IMTS is really people.

Author:Modic, Stan
Position::Straight talk
 
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The world's machine tool makers and metalworking industry suppliers--including some 1,200 companies stretched over a million square feet of booth space--will be showing off their latest and best technology and equipment at IMTS in Chicago. The International Manufacturing Technology Show starts its eight-day stand in the three halls of McCormick Place on September 6. More than 100,000 buyers from around the world have attended the biennial event in the past.

The spotlight will be on new technology that'll help metalworkers be more productive and lower cost. Again there will be a Technology Center, where companies and universities will be talking about what to expect in tomorrow's metalworking operations.

But there is more to IMTS than technology and selling machines. It's also about people. It's an education. Its Student Summit in the past has attracted thousands of students and educators, exposing them to careers in metalworking. Daily conferences on various subjects attract many.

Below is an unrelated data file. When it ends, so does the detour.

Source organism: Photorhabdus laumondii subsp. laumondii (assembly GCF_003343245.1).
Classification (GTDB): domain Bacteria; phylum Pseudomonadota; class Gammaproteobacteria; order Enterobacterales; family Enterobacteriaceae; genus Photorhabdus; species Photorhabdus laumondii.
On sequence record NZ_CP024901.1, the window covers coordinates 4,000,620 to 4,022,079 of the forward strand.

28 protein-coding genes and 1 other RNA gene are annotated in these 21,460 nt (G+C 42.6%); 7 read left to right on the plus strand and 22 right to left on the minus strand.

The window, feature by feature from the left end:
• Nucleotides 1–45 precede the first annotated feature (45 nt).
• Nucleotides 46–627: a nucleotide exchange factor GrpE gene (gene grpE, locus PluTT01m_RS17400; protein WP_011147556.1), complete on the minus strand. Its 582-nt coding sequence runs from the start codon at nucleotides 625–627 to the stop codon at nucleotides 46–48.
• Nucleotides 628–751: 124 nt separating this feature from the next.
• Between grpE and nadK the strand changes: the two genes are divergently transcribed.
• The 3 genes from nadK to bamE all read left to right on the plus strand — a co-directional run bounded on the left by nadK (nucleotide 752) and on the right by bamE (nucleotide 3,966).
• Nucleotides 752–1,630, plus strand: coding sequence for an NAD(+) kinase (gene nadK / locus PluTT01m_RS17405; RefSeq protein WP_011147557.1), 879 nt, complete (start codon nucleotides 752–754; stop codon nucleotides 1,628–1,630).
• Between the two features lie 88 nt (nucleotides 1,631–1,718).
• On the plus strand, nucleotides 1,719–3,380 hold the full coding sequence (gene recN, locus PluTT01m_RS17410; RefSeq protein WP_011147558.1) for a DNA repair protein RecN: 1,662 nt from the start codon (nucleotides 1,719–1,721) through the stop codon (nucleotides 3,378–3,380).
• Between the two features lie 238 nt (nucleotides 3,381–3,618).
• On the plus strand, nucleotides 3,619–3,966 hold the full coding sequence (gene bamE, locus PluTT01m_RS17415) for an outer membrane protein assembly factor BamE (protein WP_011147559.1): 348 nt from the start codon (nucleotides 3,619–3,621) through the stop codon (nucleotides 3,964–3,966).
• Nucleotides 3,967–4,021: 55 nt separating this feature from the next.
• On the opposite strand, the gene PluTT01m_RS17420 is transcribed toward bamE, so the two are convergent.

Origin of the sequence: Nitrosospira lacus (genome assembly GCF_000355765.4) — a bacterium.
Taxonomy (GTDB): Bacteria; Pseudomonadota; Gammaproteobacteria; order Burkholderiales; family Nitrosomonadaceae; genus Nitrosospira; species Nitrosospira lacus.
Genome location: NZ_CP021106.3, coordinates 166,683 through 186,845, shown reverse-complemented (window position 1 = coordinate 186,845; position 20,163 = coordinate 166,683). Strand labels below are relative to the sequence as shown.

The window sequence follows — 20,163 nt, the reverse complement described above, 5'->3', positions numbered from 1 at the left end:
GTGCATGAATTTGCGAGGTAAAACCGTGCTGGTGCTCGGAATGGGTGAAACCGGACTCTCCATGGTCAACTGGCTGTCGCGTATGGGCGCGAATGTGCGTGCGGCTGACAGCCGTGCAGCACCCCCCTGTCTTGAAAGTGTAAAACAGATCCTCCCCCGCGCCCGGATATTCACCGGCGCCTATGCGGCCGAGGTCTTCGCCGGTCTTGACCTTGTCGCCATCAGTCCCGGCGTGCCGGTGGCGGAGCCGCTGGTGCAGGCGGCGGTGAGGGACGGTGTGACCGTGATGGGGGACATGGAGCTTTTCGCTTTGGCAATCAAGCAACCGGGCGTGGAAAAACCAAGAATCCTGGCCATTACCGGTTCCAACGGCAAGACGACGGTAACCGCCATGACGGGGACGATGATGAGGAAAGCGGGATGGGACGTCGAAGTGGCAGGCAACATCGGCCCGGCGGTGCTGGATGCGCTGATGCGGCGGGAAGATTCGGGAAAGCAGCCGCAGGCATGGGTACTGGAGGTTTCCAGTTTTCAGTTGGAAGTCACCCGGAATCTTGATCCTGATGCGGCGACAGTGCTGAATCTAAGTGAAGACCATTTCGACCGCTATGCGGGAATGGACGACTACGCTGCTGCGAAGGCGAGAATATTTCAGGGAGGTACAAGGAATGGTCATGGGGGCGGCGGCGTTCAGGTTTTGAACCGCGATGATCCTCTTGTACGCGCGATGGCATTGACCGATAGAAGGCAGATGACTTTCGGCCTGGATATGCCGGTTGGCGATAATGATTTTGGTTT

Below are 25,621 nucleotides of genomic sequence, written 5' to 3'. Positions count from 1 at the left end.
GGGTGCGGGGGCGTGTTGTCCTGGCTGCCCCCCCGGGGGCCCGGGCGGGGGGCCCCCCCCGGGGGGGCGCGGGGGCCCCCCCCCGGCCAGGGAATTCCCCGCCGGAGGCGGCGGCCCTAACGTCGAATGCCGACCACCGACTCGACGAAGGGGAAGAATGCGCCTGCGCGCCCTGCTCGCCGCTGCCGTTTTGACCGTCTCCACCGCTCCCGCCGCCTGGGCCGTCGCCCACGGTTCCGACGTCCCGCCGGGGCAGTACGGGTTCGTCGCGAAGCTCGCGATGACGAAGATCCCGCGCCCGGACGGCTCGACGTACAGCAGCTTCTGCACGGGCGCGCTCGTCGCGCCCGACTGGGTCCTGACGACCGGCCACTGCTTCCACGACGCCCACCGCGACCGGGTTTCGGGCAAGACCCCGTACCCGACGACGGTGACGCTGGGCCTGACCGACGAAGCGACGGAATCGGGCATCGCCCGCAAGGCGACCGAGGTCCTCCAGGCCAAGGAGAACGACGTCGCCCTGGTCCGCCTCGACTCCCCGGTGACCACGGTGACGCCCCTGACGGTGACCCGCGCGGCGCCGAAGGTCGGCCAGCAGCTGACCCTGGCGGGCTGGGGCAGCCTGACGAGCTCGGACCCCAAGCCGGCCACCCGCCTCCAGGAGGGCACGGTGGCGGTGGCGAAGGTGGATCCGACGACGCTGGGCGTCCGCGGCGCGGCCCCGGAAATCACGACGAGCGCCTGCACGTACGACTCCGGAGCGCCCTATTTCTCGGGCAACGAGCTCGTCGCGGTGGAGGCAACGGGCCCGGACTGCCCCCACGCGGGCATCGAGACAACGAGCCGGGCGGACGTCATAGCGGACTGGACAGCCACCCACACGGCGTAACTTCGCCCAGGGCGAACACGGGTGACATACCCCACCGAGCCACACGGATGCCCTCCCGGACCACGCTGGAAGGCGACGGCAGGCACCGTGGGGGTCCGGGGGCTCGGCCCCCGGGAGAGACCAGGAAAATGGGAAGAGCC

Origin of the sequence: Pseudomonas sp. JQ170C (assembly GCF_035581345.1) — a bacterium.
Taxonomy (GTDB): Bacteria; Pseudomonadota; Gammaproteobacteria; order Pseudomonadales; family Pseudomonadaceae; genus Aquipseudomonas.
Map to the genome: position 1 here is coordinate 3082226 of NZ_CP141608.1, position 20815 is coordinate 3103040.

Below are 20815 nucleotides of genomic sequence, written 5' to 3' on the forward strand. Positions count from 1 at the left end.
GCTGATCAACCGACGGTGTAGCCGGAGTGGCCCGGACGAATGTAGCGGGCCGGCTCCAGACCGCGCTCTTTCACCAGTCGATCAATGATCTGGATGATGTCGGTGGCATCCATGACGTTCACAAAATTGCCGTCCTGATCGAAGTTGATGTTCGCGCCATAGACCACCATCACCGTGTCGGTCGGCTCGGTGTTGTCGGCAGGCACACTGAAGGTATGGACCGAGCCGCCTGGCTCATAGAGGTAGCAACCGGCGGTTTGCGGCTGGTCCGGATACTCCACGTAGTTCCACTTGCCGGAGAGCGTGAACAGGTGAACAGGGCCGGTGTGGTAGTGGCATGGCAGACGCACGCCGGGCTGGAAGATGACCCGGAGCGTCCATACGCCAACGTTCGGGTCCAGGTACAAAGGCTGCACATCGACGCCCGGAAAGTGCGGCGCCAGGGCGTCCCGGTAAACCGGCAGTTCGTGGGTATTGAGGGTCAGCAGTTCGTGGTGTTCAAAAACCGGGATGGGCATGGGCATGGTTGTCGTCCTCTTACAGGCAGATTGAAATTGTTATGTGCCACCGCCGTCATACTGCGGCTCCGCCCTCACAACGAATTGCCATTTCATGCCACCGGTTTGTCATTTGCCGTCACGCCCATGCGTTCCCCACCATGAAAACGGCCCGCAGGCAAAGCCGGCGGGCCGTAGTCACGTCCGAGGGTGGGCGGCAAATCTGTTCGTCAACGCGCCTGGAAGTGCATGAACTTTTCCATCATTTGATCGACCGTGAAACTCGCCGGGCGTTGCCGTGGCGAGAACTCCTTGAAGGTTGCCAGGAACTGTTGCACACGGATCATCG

The human factor

I've been attending "The Show" since the 1960s. I think of it as the arena where tech nology is put to work by human ingenuity, often times one person at a time. Even though the machine tool industry is relatively small, it is the most important. It creates the machines necessary to build the equipment that makes most everything else--from miniscule jewelry to rocket ships. I have found it takes some pretty special people to run those companies: people with vision, technical acumen, and leadership qualities.

One of those people is Brian Papke. He's president of Mazak USA Corp. in Florence, KY, the North American manufacturing and marketing arm of Yamazaki Mazak headquartered in Oguchi, Japan. He joined Mazak in 1988 as vice president of sales and marketing after spending 15 years with Sundstrand, Bullard, and White Consolidated, working for "companies that had been challenged to battle against Japanese companies." He admits to being a "bit apprehensive" at the time; some in the industry accused him of "joining the enemy camp." Back then, machine tool imports from Japan were a very controversial subject. Imports were barred from exhibiting at IMTS until the 1972 show.

Brian Papke proved he was his own man. He went through an intense interview process. "I found a lot of misconceptions and, frankly, had a lot of misconceptions myself about Japanese companies," he admits. Why did he join a Japanese company? He tells me he looked around and felt that when it came to developing...

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